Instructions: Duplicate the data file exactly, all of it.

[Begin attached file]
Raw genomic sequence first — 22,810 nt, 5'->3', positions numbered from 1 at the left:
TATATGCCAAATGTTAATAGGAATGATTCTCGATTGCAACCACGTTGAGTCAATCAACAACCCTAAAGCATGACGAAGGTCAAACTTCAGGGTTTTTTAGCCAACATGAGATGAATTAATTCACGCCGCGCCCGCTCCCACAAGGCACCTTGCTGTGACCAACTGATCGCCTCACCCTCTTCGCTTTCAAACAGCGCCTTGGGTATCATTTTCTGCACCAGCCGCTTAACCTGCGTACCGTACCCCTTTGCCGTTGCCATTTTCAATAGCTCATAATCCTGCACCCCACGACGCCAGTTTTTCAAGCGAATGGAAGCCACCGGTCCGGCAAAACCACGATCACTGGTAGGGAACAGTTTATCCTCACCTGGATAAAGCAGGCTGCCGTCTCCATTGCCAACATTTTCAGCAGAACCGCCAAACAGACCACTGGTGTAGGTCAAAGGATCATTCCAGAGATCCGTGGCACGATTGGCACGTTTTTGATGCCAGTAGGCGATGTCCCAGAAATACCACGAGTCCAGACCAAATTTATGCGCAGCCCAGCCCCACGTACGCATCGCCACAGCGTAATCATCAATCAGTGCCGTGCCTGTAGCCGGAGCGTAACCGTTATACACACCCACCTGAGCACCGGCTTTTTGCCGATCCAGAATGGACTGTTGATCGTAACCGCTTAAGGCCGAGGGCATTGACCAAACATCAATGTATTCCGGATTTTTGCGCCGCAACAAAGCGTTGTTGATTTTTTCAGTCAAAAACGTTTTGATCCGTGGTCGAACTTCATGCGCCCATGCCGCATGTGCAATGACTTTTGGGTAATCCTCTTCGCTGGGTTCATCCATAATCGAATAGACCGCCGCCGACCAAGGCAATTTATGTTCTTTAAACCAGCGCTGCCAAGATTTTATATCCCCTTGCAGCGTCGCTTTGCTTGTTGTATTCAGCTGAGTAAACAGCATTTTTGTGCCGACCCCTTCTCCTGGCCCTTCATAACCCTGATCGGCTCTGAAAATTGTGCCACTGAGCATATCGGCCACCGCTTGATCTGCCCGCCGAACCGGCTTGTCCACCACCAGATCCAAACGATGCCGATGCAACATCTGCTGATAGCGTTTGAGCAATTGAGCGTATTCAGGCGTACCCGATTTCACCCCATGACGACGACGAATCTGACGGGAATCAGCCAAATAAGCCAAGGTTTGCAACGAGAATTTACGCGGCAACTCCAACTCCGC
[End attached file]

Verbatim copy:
Raw genomic sequence first — 22,810 nt, 5'->3', positions numbered from 1 at the left:
TATATGCCAAATGTTAATAGGAATGATTCTCGATTGCAACCACGTTGAGTCAATCAACAACCCTAAAGCATGACGAAGGTCAAACTTCAGGGTTTTTTAGCCAACATGAGATGAATTAATTCACGCCGCGCCCGCTCCCACAAGGCACCTTGCTGTGACCAACTGATCGCCTCACCCTCTTCGCTTTCAAACAGCGCCTTGGGTATCATTTTCTGCACCAGCCGCTTAACCTGCGTACCGTACCCCTTTGCCGTTGCCATTTTCAATAGCTCATAATCCTGCACCCCACGACGCCAGTTTTTCAAGCGAATGGAAGCCACCGGTCCGGCAAAACCACGATCACTGGTAGGGAACAGTTTATCCTCACCTGGATAAAGCAGGCTGCCGTCTCCATTGCCAACATTTTCAGCAGAACCGCCAAACAGACCACTGGTGTAGGTCAAAGGATCATTCCAGAGATCCGTGGCACGATTGGCACGTTTTTGATGCCAGTAGGCGATGTCCCAGAAATACCACGAGTCCAGACCAAATTTATGCGCAGCCCAGCCCCACGTACGCATCGCCACAGCGTAATCATCAATCAGTGCCGTGCCTGTAGCCGGAGCGTAACCGTTATACACACCCACCTGAGCACCGGCTTTTTGCCGATCCAGAATGGACTGTTGATCGTAACCGCTTAAGGCCGAGGGCATTGACCAAACATCAATGTATTCCGGATTTTTGCGCCGCAACAAAGCGTTGTTGATTTTTTCAGTCAAAAACGTTTTGATCCGTGGTCGAACTTCATGCGCCCATGCCGCATGTGCAATGACTTTTGGGTAATCCTCTTCGCTGGGTTCATCCATAATCGAATAGACCGCCGCCGACCAAGGCAATTTATGTTCTTTAAACCAGCGCTGCCAAGATTTTATATCCCCTTGCAGCGTCGCTTTGCTTGTTGTATTCAGCTGAGTAAACAGCATTTTTGTGCCGACCCCTTCTCCTGGCCCTTCATAACCCTGATCGGCTCTGAAAATTGTGCCACTGAGCATATCGGCCACCGCTTGATCTGCCCGCCGAACCGGCTTGTCCACCACCAGATCCAAACGATGCCGATGCAACATCTGCTGATAGCGTTTGAGCAATTGAGCGTATTCAGGCGTACCCGATTTCACCCCATGACGACGACGAATCTGACGGGAATCAGCCAAATAAGCCAAGGTTTGCAACGAGAATTTACGCGGCAACTCCAACTCCGC